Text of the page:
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Mexican Mutual Society's pageant keeps culture alive

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    Natalia Glinsey, 5, gets ready for a photo shoot with grandmother Julie Pinto, of Lorain, at the Mexican Mutual Society’s Little Princess Pageant publicity day Saturday.


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    Anita Cruz, left, and Vanessa Morales, are the organizers for Mexican Mutual Society's Little Princess Pageant.


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    From left, Aubrey Reagan-Cruz, Natalia Glinsey, Isabellea Reddick, Jazlyn Traster and Destiny McCall are contestants in the Mexican Mutual Princess Pageant, March 16.



LORAIN — Mexican Mutual Society’s Little Princess Pageant is in full swing, with five girls vying for queen.

On Saturday, directors Anita Cruz and Vanessa Morales were running around the back room of Mexican Mutual Society setting up lights and a backdrop for the annual event’s photo shoot.

“This is my second year as the pageant director, but it’s a family tradition as far as my family being involved and ticket selling and stuff like that,” Cruz said, “because I do have three little cousins this year involved in the pageant. So it’s kind of hard for me to buy any tickets.”

Cruz was crowned queen in 1991. She and Morales have been friends since before Cruz’s winning year, meeting at the Alma de Mexico dance troupe roughly 30 years ago. Morales helped her niece as a contestant last year and agreed to assist Cruz with organizing it this year.

“For me it’s not so much a tradition for family, it’s more a cultural tradition, just being involved in the Mexican community, staying involved because there’s not too many Mexican things in Lorain County anymore,” Morales said.

Morales is a second-generation immigrant, her parents were born in Mexico. Her father moved to Lorain in the 1950s to work in the steel mill. While the family spent 14 years in San Antonio, they moved back to Lorain — where Morales considers home.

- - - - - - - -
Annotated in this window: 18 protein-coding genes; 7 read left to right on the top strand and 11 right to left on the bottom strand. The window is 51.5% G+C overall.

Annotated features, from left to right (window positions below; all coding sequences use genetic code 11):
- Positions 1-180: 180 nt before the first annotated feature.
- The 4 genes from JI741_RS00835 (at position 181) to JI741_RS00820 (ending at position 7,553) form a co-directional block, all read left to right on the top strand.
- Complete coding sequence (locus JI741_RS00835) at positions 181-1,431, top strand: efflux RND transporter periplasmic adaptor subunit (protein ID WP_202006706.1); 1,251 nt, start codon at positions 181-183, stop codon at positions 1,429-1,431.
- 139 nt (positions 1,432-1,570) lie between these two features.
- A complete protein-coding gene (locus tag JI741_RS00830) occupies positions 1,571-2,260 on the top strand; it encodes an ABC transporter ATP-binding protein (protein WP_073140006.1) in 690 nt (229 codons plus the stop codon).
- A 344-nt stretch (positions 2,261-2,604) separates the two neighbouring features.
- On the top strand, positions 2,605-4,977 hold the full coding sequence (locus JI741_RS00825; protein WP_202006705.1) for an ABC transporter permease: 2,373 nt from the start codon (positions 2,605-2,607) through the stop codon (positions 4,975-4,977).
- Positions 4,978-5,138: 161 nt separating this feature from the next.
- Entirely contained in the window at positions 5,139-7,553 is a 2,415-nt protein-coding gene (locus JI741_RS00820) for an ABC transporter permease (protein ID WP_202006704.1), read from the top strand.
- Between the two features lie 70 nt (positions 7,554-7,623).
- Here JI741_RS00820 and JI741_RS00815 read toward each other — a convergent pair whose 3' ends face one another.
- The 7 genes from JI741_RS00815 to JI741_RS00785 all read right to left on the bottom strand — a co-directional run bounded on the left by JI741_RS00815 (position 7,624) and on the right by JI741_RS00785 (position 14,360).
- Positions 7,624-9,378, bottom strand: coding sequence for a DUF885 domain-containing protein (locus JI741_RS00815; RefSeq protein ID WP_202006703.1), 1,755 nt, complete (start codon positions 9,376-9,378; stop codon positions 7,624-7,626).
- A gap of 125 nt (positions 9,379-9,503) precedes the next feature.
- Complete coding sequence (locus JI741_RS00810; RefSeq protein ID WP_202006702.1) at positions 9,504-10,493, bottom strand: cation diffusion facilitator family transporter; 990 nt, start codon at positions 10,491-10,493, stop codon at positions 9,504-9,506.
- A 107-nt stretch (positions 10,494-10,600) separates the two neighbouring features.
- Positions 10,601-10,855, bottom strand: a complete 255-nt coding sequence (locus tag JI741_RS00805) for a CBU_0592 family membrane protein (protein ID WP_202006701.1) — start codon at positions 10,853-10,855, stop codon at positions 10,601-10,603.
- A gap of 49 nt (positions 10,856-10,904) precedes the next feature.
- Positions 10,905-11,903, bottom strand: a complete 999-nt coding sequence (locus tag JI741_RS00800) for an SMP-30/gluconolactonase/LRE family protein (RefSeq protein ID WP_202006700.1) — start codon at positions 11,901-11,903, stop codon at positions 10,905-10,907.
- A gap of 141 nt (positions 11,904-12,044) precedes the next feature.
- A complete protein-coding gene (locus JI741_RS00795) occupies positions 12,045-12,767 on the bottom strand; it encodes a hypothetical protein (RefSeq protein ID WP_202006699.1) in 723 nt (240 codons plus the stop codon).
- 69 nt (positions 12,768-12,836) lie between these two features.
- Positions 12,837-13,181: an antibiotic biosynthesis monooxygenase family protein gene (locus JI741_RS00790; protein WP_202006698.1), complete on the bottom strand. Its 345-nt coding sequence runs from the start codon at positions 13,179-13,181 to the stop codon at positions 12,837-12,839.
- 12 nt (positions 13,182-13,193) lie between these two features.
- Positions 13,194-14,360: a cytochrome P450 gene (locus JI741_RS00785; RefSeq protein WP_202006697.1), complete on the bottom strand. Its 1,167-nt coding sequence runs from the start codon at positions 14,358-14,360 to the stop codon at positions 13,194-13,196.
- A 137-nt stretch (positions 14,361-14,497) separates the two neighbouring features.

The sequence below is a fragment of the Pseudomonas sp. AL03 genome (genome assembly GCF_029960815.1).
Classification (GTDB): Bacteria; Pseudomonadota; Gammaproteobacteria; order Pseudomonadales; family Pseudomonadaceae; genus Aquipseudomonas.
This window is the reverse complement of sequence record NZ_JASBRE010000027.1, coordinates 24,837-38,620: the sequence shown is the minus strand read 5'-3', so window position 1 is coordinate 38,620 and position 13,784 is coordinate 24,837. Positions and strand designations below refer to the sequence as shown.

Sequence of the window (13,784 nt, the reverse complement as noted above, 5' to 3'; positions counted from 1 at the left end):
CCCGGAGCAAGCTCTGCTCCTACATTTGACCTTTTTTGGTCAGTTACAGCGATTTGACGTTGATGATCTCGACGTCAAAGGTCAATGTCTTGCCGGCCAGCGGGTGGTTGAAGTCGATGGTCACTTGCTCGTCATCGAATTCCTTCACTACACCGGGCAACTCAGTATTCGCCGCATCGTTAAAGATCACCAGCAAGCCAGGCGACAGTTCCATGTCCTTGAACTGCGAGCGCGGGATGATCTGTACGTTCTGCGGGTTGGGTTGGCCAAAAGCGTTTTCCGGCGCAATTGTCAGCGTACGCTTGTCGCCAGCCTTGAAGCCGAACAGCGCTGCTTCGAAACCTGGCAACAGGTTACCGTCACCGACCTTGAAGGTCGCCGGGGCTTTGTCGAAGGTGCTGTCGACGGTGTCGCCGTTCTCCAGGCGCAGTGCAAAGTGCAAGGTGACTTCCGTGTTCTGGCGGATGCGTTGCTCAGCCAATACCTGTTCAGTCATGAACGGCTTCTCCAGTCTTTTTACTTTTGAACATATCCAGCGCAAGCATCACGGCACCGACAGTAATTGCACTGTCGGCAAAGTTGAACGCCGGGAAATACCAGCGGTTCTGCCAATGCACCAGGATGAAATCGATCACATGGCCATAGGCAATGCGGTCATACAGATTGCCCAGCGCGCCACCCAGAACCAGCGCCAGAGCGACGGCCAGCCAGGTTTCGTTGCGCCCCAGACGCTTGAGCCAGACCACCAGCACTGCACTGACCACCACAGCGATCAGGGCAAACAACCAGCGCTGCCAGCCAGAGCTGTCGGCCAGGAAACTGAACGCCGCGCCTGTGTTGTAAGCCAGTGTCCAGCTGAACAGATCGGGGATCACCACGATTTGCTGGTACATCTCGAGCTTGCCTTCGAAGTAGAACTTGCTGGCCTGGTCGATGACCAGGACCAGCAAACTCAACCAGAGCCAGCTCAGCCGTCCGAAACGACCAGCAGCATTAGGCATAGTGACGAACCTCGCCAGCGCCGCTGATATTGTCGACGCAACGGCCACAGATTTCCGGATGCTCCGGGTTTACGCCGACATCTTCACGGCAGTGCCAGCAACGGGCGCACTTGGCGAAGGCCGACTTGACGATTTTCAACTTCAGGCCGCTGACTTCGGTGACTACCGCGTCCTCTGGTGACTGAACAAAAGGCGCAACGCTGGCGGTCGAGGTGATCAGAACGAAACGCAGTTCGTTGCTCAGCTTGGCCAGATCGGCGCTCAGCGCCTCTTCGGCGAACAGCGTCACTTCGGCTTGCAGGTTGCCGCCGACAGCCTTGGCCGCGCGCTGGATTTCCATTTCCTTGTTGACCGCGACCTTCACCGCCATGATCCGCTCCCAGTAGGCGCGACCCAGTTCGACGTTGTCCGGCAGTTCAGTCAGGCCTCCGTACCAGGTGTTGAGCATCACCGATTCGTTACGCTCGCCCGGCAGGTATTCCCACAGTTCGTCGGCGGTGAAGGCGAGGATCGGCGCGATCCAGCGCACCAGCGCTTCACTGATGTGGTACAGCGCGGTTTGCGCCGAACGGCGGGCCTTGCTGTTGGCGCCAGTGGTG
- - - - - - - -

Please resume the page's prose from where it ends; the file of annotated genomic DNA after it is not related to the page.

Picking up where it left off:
“You’re immersed in Mexico being there,” Morales said of San Antonio. “And then you come back here … I was like what can I do to just keep involved? And then (Cruz) asked me to come along this little journey with her.”

Mexican Mutual Society, which was founded in 1928, is one of the last cultural clubs left in the city. Cruz noted it has been sad to watch some of the other clubs dwindle, but seeing families come together around the Little Princess Pageant and Cinco de Mayo parade reminds her of what it was like “back in the day.”

“I just wanted to keep this alive and keep this going and I know that there are a lot of people who want to be involved and want to keep their traditions and their culture alive,” she said. “So I think that this is an important place to be able to do that. A lot of people don’t know (about Mexican Mutual Society), and since I have a pretty big network I feel like I have a lot to offer being involved here.”

The pageant is open to girls ages 5 to 9 who are Lorain County residents of Mexican descent. This year’s six contestants had to pick a costume from a state in Mexico and learn about that area’s history and culture. Morales hopes it helps the girls learn about where their ancestors may have come from, but also that it showcases different dresses, as last year a number of contestants chose the same one.

The Cinco de Mayo Queen is chosen not on her looks, but on the number of raffle tickets sold — and competition gets fierce, Cruz and Morales said.

“You have to be really devoted to selling those tickets, because in the beginning you have really high ticket sales and then you probably see a little plateau, so you have to be really (on it),” Morales said.

Cruz added, “I was impressed by how competitive they all were. And then parents come into it, or grandparents or whatever come into it going, ‘It’ll just be fun, they’ll learn about their culture, it’s a pageant,’ but then the competitive side really kicks in.”

This year’s contestants are Vera Soto, 6; Destiny McCall, 6; Jazlyn Traster, 7; Natalia Glinsey, 5; Isabella Reddick, 9; and Aubrey Reagan Cruz, 5.

Raffle tickets are $1 each with a drawing for first-, second- and third-place cash prizes at Mexican Mutual Society’s Cinco de Mayo fiesta, immediately following the parade.

This year’s parade is 4 p.m. May 4. Those interested in participating can call (440) 288-0144 or (440) 434-0392 to register.

Contact Carissa Woytach at 329-7245 or
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